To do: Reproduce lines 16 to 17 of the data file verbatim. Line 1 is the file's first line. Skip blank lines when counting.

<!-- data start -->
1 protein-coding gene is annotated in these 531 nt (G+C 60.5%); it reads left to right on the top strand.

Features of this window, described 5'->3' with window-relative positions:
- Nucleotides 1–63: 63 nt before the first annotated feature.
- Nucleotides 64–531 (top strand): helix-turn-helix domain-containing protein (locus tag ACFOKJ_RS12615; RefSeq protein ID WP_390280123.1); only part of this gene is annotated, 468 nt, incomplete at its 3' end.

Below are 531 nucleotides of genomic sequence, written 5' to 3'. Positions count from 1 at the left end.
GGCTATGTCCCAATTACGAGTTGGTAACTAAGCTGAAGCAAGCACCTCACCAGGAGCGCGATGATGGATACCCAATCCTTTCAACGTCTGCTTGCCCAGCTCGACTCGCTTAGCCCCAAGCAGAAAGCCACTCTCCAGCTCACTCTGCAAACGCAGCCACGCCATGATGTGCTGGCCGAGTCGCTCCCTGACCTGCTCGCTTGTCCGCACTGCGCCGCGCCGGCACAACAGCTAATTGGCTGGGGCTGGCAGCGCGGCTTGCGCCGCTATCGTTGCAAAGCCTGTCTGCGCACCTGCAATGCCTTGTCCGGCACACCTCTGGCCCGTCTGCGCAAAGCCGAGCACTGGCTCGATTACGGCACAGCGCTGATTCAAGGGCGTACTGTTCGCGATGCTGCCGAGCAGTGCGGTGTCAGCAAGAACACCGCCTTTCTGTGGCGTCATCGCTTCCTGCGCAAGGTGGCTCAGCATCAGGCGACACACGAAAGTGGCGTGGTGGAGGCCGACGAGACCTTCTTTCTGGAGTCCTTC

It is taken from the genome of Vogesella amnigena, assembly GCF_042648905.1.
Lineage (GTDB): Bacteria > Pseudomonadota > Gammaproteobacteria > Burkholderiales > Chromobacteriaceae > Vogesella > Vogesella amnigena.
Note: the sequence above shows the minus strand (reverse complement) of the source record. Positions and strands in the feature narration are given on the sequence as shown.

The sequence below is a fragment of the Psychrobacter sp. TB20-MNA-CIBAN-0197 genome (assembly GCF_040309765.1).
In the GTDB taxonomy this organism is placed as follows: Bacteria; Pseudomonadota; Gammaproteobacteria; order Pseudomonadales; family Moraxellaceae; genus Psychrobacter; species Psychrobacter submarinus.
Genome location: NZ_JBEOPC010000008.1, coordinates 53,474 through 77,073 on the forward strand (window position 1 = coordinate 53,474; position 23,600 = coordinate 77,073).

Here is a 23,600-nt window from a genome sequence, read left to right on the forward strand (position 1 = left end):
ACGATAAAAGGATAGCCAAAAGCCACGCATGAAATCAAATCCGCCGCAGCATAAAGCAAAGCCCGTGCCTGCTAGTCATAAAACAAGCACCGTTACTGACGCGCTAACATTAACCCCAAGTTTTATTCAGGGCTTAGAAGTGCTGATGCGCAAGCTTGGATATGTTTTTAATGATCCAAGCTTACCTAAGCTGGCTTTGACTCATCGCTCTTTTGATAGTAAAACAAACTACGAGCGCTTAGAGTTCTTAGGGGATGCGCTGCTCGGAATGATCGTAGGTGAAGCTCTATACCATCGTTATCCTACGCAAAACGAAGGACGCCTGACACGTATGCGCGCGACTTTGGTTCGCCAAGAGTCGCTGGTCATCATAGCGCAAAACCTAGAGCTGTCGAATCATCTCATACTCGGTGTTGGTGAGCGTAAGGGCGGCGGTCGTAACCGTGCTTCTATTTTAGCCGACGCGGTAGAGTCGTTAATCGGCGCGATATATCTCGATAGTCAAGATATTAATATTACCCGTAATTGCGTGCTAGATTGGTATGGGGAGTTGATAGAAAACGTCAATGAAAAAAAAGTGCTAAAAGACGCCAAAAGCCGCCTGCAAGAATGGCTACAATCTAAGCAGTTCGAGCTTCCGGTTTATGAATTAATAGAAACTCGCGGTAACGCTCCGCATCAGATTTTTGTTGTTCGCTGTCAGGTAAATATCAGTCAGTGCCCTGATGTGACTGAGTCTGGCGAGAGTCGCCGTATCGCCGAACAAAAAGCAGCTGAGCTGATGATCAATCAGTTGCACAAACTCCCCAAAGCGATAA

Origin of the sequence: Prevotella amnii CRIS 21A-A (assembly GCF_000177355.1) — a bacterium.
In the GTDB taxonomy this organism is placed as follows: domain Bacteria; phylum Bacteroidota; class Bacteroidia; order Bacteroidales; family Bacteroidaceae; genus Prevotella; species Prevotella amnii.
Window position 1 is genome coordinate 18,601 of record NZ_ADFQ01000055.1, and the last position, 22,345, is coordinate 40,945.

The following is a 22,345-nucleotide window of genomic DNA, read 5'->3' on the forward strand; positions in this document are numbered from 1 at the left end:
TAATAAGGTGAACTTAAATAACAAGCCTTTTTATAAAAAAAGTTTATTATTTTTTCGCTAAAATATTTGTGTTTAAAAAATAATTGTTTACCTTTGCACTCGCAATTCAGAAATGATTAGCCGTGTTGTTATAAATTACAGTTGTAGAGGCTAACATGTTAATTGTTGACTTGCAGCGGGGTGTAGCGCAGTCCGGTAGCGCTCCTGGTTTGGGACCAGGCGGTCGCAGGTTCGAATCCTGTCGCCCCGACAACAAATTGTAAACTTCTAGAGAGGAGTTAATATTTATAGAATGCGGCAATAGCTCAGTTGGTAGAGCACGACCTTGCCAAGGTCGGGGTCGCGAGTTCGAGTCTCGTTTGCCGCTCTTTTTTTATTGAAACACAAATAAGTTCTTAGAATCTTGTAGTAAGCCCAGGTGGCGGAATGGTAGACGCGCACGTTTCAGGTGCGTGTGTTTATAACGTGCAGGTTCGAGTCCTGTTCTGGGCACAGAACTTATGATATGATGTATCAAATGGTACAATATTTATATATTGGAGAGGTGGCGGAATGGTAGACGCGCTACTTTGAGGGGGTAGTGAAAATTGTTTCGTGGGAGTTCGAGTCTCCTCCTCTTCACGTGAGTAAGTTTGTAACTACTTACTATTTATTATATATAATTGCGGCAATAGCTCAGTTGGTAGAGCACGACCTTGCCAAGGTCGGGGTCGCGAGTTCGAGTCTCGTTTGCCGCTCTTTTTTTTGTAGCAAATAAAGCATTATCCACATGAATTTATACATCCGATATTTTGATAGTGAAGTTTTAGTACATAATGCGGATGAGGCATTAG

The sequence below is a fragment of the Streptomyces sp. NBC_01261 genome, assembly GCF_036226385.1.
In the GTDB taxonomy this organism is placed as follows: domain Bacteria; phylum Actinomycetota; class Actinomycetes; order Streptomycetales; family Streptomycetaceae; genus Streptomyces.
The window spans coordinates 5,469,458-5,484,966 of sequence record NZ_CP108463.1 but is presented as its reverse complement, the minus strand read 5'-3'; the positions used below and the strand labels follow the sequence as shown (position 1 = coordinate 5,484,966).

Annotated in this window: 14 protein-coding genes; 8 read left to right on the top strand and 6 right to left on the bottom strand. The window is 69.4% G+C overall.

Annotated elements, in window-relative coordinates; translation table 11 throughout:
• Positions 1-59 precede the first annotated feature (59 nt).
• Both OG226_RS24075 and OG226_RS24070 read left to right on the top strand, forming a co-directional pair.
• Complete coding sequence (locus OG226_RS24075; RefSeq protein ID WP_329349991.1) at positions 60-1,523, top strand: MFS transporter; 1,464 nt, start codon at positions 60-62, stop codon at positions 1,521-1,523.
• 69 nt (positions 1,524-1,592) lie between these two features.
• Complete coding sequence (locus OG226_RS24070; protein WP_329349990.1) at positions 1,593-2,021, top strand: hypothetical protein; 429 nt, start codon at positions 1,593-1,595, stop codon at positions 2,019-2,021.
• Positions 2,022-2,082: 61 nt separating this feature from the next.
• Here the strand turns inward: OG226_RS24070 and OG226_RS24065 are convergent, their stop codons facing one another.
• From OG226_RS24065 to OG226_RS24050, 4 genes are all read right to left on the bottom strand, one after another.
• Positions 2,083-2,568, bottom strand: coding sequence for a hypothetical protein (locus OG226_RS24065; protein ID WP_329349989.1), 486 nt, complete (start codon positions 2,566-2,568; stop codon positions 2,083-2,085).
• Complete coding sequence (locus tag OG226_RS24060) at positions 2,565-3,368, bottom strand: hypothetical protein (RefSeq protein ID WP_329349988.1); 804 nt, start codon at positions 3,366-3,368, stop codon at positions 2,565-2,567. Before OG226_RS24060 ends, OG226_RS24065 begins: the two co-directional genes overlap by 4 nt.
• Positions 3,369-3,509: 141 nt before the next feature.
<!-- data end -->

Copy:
In the GTDB taxonomy this organism is placed as follows: domain Bacteria; phylum Bacteroidota; class Bacteroidia; order Bacteroidales; family Bacteroidaceae; genus Prevotella; species Prevotella amnii.
Window position 1 is genome coordinate 18,601 of record NZ_ADFQ01000055.1, and the last position, 22,345, is coordinate 40,945.